Looking for the top quality cotton fiber? Vidarbha, India, could become the next go-to source.
With the biggest plantings and the most abundant yields in the Yavatmal district, Vidarbha will soon provide more bales of “white gold” for India’s export trade, and could also become a regional center of textile and garment manufacturing.
Venture capital and investments from textile units are flowing into the area as India’s ever-vigilant investors move to take advantage of Vidarbha’s many amenities.
Four deals have already been concluded with potential jobs, directly and indirectly related to textiles, for 2,500 people, according to Prakash Mishra, managing director of Target, an Indian textile industry consulting firm.
“We believe, as of today Vidarbha is best suited for investment in [the] textile sector,” said Mishra.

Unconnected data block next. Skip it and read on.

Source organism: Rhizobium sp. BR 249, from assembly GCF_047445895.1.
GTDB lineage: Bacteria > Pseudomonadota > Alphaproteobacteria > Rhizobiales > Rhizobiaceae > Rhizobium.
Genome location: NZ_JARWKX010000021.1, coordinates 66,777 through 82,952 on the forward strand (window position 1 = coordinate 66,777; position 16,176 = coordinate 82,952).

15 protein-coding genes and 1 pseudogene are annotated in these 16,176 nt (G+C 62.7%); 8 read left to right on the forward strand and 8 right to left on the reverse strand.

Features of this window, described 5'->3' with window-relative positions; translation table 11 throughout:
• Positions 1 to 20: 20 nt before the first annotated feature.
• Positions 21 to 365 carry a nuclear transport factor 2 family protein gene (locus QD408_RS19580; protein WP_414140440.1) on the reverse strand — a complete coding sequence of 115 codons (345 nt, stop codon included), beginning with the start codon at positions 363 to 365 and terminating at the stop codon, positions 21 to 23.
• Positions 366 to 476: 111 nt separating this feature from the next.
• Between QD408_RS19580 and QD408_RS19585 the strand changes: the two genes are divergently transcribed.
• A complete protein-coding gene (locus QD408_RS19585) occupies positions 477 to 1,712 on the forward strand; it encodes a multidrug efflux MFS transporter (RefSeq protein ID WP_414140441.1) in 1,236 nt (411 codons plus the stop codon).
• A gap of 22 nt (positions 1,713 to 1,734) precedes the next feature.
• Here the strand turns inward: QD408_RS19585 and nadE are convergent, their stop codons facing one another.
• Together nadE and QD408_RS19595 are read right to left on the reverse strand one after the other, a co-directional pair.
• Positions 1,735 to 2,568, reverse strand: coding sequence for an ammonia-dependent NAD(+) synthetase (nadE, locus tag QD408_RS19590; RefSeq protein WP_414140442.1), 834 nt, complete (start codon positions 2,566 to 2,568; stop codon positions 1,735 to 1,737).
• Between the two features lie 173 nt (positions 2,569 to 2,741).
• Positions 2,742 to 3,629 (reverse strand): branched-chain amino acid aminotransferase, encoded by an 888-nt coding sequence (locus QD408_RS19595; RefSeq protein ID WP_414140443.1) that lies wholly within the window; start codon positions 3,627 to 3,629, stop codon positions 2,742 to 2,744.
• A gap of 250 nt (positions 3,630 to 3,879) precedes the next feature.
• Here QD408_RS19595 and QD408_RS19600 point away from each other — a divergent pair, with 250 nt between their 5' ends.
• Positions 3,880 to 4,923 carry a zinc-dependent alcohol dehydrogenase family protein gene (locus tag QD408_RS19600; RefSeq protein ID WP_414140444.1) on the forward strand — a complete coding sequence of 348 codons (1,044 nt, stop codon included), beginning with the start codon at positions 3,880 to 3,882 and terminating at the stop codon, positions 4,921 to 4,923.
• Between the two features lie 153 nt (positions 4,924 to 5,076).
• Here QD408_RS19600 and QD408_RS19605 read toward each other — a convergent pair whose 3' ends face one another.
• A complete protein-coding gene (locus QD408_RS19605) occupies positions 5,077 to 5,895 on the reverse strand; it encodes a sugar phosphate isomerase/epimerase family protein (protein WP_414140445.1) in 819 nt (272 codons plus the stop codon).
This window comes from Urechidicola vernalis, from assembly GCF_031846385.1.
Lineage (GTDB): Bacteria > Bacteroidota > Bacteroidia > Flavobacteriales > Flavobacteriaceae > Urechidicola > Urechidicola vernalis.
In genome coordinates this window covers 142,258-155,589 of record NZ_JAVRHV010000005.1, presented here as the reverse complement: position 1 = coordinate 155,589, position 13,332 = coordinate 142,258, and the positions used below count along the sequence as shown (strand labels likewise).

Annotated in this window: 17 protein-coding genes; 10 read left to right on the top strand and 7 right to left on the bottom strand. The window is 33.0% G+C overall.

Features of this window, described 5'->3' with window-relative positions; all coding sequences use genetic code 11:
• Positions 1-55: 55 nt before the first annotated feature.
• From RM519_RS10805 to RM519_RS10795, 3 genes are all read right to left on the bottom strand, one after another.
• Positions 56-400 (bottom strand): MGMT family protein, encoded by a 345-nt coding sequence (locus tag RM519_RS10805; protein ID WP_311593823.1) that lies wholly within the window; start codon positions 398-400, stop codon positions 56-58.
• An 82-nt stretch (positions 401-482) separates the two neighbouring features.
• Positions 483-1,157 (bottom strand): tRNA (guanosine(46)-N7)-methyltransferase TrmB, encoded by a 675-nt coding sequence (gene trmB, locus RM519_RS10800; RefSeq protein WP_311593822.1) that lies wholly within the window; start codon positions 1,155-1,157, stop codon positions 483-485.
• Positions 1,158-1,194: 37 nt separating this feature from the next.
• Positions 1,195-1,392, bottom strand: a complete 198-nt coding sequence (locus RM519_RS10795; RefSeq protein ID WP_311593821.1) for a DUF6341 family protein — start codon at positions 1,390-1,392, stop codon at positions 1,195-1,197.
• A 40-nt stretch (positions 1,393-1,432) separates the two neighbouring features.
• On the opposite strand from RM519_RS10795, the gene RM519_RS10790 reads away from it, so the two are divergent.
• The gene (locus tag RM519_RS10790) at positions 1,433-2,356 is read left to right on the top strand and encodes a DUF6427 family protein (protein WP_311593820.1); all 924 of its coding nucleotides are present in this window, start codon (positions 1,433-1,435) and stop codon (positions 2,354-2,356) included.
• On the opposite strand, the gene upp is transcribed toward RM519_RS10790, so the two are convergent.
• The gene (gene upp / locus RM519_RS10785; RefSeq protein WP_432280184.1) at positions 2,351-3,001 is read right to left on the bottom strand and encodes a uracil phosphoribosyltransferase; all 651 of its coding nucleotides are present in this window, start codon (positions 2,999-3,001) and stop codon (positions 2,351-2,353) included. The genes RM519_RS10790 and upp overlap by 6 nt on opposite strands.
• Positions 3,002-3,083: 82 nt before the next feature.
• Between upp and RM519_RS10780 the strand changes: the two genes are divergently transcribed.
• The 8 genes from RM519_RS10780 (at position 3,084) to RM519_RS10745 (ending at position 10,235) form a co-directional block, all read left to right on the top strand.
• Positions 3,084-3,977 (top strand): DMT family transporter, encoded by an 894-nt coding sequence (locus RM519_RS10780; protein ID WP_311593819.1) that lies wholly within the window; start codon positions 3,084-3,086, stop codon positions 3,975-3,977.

“A large number of investors from South India are also showing interest in shifting here because of peaceful environs, better connectivity with all parts of the country, including ports of Mumbai for sending export consignments,” he said.
Currently, about 70 percent of the cotton grown in the Vidarbha is shipped to factories and processing plants in distant parts of India. Annual output is 6.2 million tons.
But those circumstances could soon change. Vidarbha’s low-cost land, low-wage labor and high quality cotton are becoming widely known.
The ready availability of sufficient energy and water are additional attractions, and a reported 80 percent of the region’s arable land is still unused.
All the above is on the plus side of the equation. On the negative side is slow government decision making.
“These agencies are so slow in decision-making that investors get frustrated and start looking for other alternatives,” said Pankaj Rathi, operations head of Target.
Another dark section of Vidarbha’s seemingly rosy prospects, according to local cotton farmers, is the increased cost of cultivation.
“The cultivation cost of cotton has tripled in the last two years, so the MSP [minimum support price] of cotton should be raised,” said Kishore Tiwari, president of a local farmers’ group.